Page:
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Rough Cuts: Church security measures need reassessment

Leaders of certain politicians have never been short of ways to generate audience for their favored candidates just to give them better chances of winning.

Take the case of this political leader in a barangay in Davao City’s third political district. The leader who is also president of a local mortuary association, suddenly called a supposedly emergency meeting of its members numbering about 200 persons. The meeting was to tackle certain changes in mortuary assistance policies.

But lo and behold, the meeting suddenly became a political caucus of sort because some candidates for councilor of the district came apparently invited by the political leader.

Well, the candidates have a captured audience that did not have other option but to listen to what the politicians promised them. They were in the middle of the meeting when the candidates arrived and were allowed to speak in the midst of the activity.

Indeed Filipinos really have their unique way of doing their things including showing their candidates the level of their clout taking advantage of mortuary associations that the leaders head.


Last Easter Sunday’s series of bombings in Sri Lanka was perhaps the bloodiest of all the recent terrorist attacks. As of the latest count last Tuesday morning, a total of 290 were accounted dead and some 500 others injured seriously or slightly.

According to news reports the bombings in two Sri Lanka’s Catholic Churches, four malls and a building that was at the time being raided by the police, were perpetrated by suicide attackers.

So bloody and destructive were the bombings that even the statues of saints inside the attacked churches were bathed with fresh blood from the victims.

Seeing the morbid scenes in the bombing sites in Sri Lanka gives us a chilling thought of what could happen if such incident is perpetrated in the Philippines’ most visited sites like churches and malls. Of course, church bombings are not new in the country. Recently the Jolo cathedral was attacked reportedly by a suicide bomber. More than 20 died in the incident. On September of 2016 the Roxas night market site in Davao City was attacked resulting to the death of 14 people and wounding of more than forty others.

In the late 80’s and early 90’s the San Pedro cathedral was also bombed leaving several people dead and injured.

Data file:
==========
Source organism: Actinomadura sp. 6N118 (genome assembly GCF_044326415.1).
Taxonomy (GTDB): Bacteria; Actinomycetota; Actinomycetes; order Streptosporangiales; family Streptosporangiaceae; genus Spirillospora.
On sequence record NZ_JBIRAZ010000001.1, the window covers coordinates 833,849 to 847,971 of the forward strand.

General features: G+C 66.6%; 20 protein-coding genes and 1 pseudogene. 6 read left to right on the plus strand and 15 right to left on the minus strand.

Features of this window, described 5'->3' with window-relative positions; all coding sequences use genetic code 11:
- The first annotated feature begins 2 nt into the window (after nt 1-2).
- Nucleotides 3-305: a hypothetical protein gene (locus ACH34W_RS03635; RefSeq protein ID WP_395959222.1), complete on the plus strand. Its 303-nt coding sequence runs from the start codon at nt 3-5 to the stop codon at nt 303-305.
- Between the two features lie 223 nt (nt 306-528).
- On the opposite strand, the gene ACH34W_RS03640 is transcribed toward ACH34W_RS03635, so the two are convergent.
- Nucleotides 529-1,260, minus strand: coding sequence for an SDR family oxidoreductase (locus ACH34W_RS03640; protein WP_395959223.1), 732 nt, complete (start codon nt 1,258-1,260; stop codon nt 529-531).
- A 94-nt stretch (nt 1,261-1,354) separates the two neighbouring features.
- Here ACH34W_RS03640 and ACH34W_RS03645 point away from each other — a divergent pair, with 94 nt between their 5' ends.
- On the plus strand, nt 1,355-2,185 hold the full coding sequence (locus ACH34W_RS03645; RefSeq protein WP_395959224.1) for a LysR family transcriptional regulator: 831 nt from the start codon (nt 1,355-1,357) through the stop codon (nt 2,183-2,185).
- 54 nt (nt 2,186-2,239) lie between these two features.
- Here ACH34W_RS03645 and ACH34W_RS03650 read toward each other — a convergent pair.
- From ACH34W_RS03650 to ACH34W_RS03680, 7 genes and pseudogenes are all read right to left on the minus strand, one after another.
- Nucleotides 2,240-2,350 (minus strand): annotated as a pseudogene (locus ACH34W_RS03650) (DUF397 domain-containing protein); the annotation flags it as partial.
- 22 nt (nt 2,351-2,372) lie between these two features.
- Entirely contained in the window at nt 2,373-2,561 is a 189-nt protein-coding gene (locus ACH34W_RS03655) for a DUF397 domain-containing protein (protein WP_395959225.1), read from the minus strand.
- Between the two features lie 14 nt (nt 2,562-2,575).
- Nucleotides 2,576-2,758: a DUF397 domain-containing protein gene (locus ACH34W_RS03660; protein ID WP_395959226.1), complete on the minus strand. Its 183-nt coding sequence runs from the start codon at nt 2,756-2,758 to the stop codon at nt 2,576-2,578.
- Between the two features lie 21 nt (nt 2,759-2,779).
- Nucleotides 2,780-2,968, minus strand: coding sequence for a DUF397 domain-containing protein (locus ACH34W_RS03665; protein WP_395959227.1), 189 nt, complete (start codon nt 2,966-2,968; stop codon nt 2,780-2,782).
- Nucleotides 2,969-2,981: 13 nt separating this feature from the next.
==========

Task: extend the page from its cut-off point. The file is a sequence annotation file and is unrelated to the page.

These incidents somehow lead us to think of the level of sufficiency in the security measures being implemented by law enforcement authorities in Davao City’s churches. Our sudden desire of the need for re-assessment of the security measures being laid out in the city’s churches came as we relate the scenes we have witnessed in the vicinity of the Our Most Sacred Heart of Jesus Parish Church in Calinan last Easter Sunday with the gory scenes of the Sri Lanka bombings we saw on television.

We have noticed that the presence of law enforcement authorities in the Church vicinity was concentrated at the entry gate near the grotto area. Yes, there were policemen, Task Force Davao and police auxiliaries posted at the exit gate beside the entry route towards the school administered by the Church. However, inspections of bags and other hand-carried containers were done only at the entry gate and only on people entering the church compound.

During end of each mass church goers pile up at the egress gate like sardines trying to get out of the premises ahead of the others. In addition, the side of the road at the exit gate area is also normally packed with tricycles vying to get passengers ahead of each other.

This scenario has led us to think that the crowd of church goers coming out from the just-ended mass becomes extremely vulnerable to terrorist targets. That is, if there really are suicide bombers out to sacrifice their own lives just to kill people en masse to show their adherence to the cause they represent, rightly or wrongly.

The security scheme adopted in the Calinan Church especially in letting the faithful uncontrolled use of the exit gate can easily be taken advantage by any murderous terrorist. All he has to do is mingle with the crowd coming out of the exit gate. And with explosives wrapped around his body the terrorist could easily explode it and blow everyone in the crowd’s midst into bloody pieces.

May be the local law enforcers and government security experts should look into this apparent weakness in the security procedures and implement corrective measures.

After all even the police and the military do not have an idea who are the individual terrorist out to attack intended targets.

The Calinan church security situation may not be the only one in Davao City. There may be other houses of worship that are similarly situated. Should the authorities wait for a Sri Lanka incident to happen before reviewing the existing security measures being led out?



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